487 U.S. 99 (1988), 87-3, Braswell v. United States
|Docket Nº:||No. 87-3|
|Citation:||487 U.S. 99, 108 S.Ct. 2284, 101 L.Ed.2d 98, 56 U.S.L.W. 4681|
|Party Name:||Braswell v. United States|
|Case Date:||June 22, 1988|
|Court:||United States Supreme Court|
Argued March 1, 1988
CERTIORARI TO THE UNITED STATES COURT OF APPEALS FOR
THE FIFTH CIRCUIT
A federal grand jury issued a subpoena to petitioner as the president of two corporations, requiring him to produce the corporations' records. The subpoena provided that petitioner could deliver the records to the agent serving the subpoena, and did not require petitioner to testify. The corporations involved were incorporated by petitioner, who is the sole shareholder of one of them. Petitioner, his wife, and his mother are the directors of both corporations, and his wife and mother are secretary-treasurer and vice-president of the corporations, respectively, but neither has any authority over the corporations' business affairs. The District Court denied petitioner's motion to quash the subpoena, holding that the "collective entity doctrine" prevented petitioner from asserting that his act of producing the corporations' records was protected by the Fifth Amendment privilege against self-incrimination. The Court of Appeals affirmed.
Held: The custodian of corporate records may not resist a subpoena for such records on the ground that the act of production will incriminate him in violation of the Fifth Amendment. This Court's precedents as to the development of the collective entity doctrine do not support petitioner's argument that, even though the contents of subpoenaed business records are not privileged, and even though corporations are not protected by the Fifth Amendment, nevertheless his act of producing the documents has independent testimonial significance, which would incriminate him individually, and that the Fifth Amendment prohibits Government compulsion of that act. If petitioner had conducted his business as a sole proprietorship, United States v. Doe, 465 U.S. 605, would require that he be provided the opportunity to show that his act of production would entail testimonial self-incrimination as to admissions that the records existed, were in his possession, and were authentic. However, representatives of a collective entity act as agents, and the official records of the organization that are held by them in a representative, rather than a personal, capacity cannot be the subject of their personal privilege against self-incrimination, even though production of the papers might tend to incriminate them personally. The plain mandate of the precedents is that the corporate entity doctrine applies regardless of the corporation's size, and regardless of whether the subpoena is addressed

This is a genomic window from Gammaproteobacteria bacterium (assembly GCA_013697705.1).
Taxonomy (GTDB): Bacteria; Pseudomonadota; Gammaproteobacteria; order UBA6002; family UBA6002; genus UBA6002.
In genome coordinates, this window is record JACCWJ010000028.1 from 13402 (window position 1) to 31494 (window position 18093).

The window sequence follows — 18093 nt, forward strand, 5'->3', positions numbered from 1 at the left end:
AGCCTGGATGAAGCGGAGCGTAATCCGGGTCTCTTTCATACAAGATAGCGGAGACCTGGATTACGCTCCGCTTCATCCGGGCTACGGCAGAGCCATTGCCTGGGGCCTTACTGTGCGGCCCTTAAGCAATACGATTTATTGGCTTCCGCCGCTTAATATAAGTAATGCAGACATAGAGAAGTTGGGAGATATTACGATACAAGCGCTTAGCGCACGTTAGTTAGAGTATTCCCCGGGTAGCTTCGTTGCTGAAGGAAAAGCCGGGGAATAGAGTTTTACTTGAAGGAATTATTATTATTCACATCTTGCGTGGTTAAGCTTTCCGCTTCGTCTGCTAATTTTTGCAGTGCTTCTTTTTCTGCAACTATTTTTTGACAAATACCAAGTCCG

to the corporation or, as here, to the individual in his capacity as the records' custodian. Any claim of Fifth Amendment privilege asserted by the agent would be tantamount to a claim of privilege by the corporation, which possesses no such privilege. Recognizing a Fifth Amendment privilege on behalf of records custodians of collective entities would have a detrimental impact on the Government's efforts to prosecute "white-collar crime." Such impact cannot be satisfactorily minimized by either granting the custodian [108 S.Ct. 2286] statutory immunity as to the act of production or addressing the subpoena to the corporation and allowing it to choose an agent to produce the records who can do so without incriminating himself. However, since the custodian acts as the corporation's representative, the act of production is deemed one of the corporation, not the individual, and the Government may make no evidentiary use of the "individual act" of production against the individual. Pp. 102-119.
814 F.2d 190, affirmed.
REHNQUIST, C.J., delivered the opinion of the Court, in which WHITE, BLACKMUN, STEVENS, and O'CONNOR, JJ., joined. KENNEDY, J., filed a dissenting opinion, in which BRENNAN, MARSHALL, and SCALIA, JJ., joined, post, p. 119.
REHNQUIST, J., lead opinion
CHIEF JUSTICE REHNQUIST delivered the opinion of the Court.
This case presents the question whether the custodian of corporate records may resist a subpoena for such records on the ground that the act of production would incriminate him in violation of the Fifth Amendment. We conclude that he may not.
From 1965 to 1980, petitioner Randy Braswell operated his business -- which comprises the sale and purchase of equipment,
land, timber, and oil and gas interests -- as a sole proprietorship. In 1980, he incorporated Worldwide Machinery Sales, Inc., a Mississippi corporation, and began conducting the business through that entity. In 1981, he formed a second Mississippi corporation, Worldwide Purchasing, Inc., and funded that corporation with the 100 percent interest he held in Worldwide Machinery. Petitioner was and is the sole shareholder of Worldwide Purchasing, Inc.